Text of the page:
Mr. Jonathan G. Katz
Securities and Exchange Commission
450 Fifth Street,
N.W., Washington D.C. 20549-0609

Paris, May 31, 2000

SEC Concept Release : International Accounting Standards

Dear Sir,

We have pleasure in submitting to you our comments on the SEC Concept Release.

Despite the fact that we publish our accounts under French gaaps, we are very concerned by improvements made to IAS these last years and by your endeavour to facilitate or even accept the use of IAS in the financial markets of the United States of America for two main reasons :

  • We are aware of the European financial market wish to expand the use of IAS in order to better compare information published by companies listed in Europe ;

  • We are now preparing our listing on the New York Stock Exchange and have a better understanding of the constraints of a double accounting reference.

  • The differences between U.S. GAAP and IAS have been reduced to a large extent over the last few years. Both standards are perceived as high quality standards in the international financial markets, providing full, transparent, reliable and comparable information for the investors. We hope that the comments attached will be helpful; please do not hesitate to contact us if you would like additional information.

    Christelle Martin
    (Senior Vice President, Accounting)


    1. Are the Core Standards Sufficiently Comprehensive?

    Q1. Do the core standards provide a sufficiently comprehensive accounting framework to provide a basis to address the fundamental accounting issues that are encountered in a broad range of industries and a variety of transactions without the need to look to other accounting regimes? Why or why not?

    A1. We consider that IAS provide a sufficient comprehensive framework because they address all the main recognition, measurement and disclosures issues. Furthermore with the revision and introduction of new standards most of the issues have now been solved. Thus deferred taxes, R&D, financial instruments, as well as retirement benefit assets and liabilities are now subject to well defined rules that agree with the conceptual framework. IAS, as they stand, provide a useful basis for both internal and external reporting.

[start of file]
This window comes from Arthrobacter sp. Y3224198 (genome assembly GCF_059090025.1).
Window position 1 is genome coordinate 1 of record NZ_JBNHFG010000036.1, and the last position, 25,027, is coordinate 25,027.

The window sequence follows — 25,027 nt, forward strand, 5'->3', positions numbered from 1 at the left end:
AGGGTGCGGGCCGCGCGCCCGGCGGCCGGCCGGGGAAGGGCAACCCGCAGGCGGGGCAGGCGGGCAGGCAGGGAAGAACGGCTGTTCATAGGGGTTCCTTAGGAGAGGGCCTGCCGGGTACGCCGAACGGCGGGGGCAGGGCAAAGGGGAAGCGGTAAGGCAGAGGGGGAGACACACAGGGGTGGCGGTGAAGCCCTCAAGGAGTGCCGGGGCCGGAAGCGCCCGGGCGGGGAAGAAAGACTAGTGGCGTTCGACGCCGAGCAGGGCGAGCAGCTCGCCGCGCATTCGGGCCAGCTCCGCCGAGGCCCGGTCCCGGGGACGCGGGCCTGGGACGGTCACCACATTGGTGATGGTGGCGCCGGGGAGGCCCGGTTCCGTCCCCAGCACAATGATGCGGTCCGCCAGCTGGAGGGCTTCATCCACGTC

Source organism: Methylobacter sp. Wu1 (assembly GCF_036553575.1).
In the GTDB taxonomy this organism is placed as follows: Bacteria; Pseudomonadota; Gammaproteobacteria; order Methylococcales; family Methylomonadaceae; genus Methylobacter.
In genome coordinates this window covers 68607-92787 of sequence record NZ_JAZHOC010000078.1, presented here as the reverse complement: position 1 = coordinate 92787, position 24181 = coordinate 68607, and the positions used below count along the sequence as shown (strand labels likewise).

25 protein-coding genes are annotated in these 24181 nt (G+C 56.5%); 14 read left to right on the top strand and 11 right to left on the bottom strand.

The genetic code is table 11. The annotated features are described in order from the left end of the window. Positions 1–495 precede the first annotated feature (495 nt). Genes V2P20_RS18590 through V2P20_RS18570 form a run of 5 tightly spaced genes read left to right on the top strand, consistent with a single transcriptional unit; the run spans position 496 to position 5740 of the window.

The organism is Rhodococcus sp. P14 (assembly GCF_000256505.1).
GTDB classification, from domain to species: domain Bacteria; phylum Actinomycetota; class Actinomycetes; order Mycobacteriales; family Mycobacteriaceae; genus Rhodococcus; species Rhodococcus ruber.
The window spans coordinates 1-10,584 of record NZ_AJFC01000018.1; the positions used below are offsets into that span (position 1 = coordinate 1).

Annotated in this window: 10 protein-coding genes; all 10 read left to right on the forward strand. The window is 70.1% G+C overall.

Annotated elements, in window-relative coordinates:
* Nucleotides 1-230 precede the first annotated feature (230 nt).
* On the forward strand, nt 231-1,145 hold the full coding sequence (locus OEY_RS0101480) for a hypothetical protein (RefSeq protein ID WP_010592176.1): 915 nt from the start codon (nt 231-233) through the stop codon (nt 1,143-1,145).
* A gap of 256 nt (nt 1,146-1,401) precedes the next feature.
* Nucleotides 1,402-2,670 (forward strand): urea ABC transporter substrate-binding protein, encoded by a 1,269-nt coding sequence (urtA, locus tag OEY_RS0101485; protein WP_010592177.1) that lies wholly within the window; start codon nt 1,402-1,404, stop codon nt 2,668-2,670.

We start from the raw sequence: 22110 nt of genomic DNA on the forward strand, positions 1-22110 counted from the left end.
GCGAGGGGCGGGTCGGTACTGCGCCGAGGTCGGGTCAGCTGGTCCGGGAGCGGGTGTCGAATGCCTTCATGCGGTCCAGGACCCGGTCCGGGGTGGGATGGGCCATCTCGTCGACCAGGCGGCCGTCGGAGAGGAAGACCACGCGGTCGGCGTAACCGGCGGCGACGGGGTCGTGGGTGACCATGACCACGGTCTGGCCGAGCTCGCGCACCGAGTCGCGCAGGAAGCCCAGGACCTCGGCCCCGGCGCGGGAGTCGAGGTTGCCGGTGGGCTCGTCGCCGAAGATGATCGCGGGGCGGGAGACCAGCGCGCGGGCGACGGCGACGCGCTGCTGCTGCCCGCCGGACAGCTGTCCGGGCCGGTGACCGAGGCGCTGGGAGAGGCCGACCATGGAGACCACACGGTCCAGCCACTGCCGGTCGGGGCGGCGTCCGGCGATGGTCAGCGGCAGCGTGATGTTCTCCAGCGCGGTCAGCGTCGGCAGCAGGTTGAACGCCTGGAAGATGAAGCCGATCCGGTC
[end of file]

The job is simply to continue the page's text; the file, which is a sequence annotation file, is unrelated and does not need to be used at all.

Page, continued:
Q2. Should we require use of U.S. GAAP for specialized industry issues in the primary financial statements or permit use of home country standards with reconciliation to U.S. GAAP? Which approach would produce the most meaningful primary financial statements? Is the approach of having the host country specify treatment for topics not addressed by the core standards a workable approach? Is there a better approach?

    A2. U.S. GAAP are no doubt more advanced in solving accounting issues for specialised industries (insurance, mining, oil companies, etc). Nevertheless they have been written exclusively in the U.S. context and we consider it would lack conceptual consistency and being therefore less meaningful to use them for specialised industries while IAS are used as a basis for the financial statements. IASC will no doubt continue its work of addressing such issues as it does for insurance, agriculture and extractive industries.

    Q3. Are there any additional topics that need to be addressed in order to provide a comprehensive set of standards?

    A3. No, as the list of core standards has been prepared by IOSCO we think that it provides a comprehensive set of standards. We think that the IASC Standards are of sufficiently high quality and that their quality could only be higher in the future as IASC is restructuring .
    However , additionnal topics always need to be addressed in any comprehensive set of standards , for exemple stock-based compensation should be addressed by IASC .
    You should also consider that although a standard setter produce high quality standards it may experience difficulties with one particular standard . For exemple IASC is experiencing difficulties with IAS 39 , as FASB with FAS 133 .It is important to note that the more the standards become complex the more their application becomes costly to the enterprises. Sometimes additional complexity does not add value to the management of the enterprises or to the investors. The IAS are clear and consistent with their conceptual framework.